For the logarithm to be valid, $x^2 - 2x -3 > 0$. Let's find the domain from this inequality.

$\underbrace{(x-3)}_{x=3}\underbrace{(x+1)}_{x=-1} > 0$

$\begin{array}{cccccc}&-1&&3&\\\hline+&|&-&|&+\end{array}$

Then, $x = (-\infty,-1) \cup (3,\infty)$

I tried to explain it as clearly as I can. Do you know how to solve inequalities like this?
• Jan 5th 2008, 04:20 PM
supercheddarcheese
Quote:

Originally Posted by wingless
For the logarithm to be valid, $x^2 - 2x -3 > 0$. Let's find the domain from this inequality.

$\underbrace{(x-3)}_{x=3}\underbrace{(x+1)}_{x=-1} > 0$

$\begin{array}{cccccc}&-1&&3&\\\hline+&|&-&|&+\end{array}$

Then, $x = (-\infty,-1) \cup (3,\infty)$

I tried to explain it as clearly as I can. Do you know how to solve inequalities like this?

Oh my bad I saw the greater than as a lessthan by mistake.. but what I did was graph the fnction on the TI-89 calculator and what confused me was the empty void betwen the points negative one and 3.

why does it have to be greater than 0 though? if it is 0, then to the power of 0 anything is 1...and if it is negative then it would be one over .5 to the power of the positive (previously negative) number.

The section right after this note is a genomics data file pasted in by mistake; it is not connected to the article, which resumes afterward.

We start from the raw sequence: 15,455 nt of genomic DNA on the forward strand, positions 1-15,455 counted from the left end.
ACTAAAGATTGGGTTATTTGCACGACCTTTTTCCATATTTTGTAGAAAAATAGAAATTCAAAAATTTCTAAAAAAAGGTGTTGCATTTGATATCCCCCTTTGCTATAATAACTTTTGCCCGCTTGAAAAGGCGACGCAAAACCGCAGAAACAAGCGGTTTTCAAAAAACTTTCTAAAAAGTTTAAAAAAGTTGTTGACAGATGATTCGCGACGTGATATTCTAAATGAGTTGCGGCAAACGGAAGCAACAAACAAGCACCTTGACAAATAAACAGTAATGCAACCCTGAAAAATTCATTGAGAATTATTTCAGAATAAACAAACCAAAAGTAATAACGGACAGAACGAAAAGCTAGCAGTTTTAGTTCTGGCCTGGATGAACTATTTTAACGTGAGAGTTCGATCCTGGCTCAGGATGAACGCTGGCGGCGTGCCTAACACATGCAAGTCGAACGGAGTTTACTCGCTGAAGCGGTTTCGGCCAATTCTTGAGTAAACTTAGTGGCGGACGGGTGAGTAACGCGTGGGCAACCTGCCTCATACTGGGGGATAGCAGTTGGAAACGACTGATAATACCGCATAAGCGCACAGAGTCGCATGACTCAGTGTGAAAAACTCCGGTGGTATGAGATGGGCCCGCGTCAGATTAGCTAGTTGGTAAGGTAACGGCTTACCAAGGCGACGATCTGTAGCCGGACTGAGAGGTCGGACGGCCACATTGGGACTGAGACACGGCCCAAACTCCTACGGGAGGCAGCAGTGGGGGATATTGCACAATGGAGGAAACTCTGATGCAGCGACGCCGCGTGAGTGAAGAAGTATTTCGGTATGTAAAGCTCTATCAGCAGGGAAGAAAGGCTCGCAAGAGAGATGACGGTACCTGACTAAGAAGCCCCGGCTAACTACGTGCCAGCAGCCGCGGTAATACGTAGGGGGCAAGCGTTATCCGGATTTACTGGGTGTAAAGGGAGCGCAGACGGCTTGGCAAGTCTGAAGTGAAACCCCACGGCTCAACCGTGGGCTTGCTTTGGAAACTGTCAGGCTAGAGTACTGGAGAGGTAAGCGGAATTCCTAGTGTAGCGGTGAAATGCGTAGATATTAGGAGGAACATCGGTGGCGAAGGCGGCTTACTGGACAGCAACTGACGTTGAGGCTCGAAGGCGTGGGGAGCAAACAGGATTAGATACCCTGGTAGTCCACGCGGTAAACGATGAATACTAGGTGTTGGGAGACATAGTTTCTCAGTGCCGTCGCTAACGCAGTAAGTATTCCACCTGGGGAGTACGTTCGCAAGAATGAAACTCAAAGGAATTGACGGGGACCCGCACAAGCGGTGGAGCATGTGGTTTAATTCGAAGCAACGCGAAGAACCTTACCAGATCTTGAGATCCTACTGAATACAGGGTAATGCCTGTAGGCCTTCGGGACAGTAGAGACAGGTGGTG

Im lost
• Jan 5th 2008, 04:26 PM
Jhevon
Quote:

Originally Posted by supercheddarcheese
... but don't bother answering rlarach, he's a lazy and annoying student...

that's not nice

Quote:

Originally Posted by supercheddarcheese
why does it have to be greater than 0 though? if it is 0, then to the power of 0 anything is 1...and if it is negative then it would be one over .5 to the power of the positive (previously negative) number.

Im lost

the logarithm function is only defined if what is being logged is greater than zero. the log graph had a vertical asymptote at zero and does not exist at all for negative numbers. this is because, by definition, the logarithm of a number to a given base is the power to which the base most be raised to give the number. since we usually consider positive bases (greater than 2), we know that nothing less than or equal to zero can work, since there is no number you can raise a positive number to and get zero, or a negative number.
• Jan 5th 2008, 04:26 PM
wingless
Oh, you're confusing the logarithm and the exponent.

$log_{a}{0} = b$

$0 = a^b$

As $a > 0$ and $a \neq 1$, there's no $b$ value that can make the expression $0$.
• Jan 5th 2008, 04:31 PM
supercheddarcheese
Ohh so you are just considering the x2 minus 2x minus 3 and factoring it. then you restrict it where it is 0 and less because it is impossible to get that for a power equation? ok, I get it now. So the domain is from negative infinity to negative one with a bracket, union 3 with a bracket to infinity?
• Jan 5th 2008, 04:53 PM
wingless
Well, factoring is not a part of finding the domain, we just needed it to solve the inequality.

No, it's not a bracket, they're all parentheses. -1 and 3 are not in the domain. Try to plug them in the expression, they will make it 0. And it must be greater than 0.

You must learn solving linear and nonlinear inequalities as soon as possible. (Nod)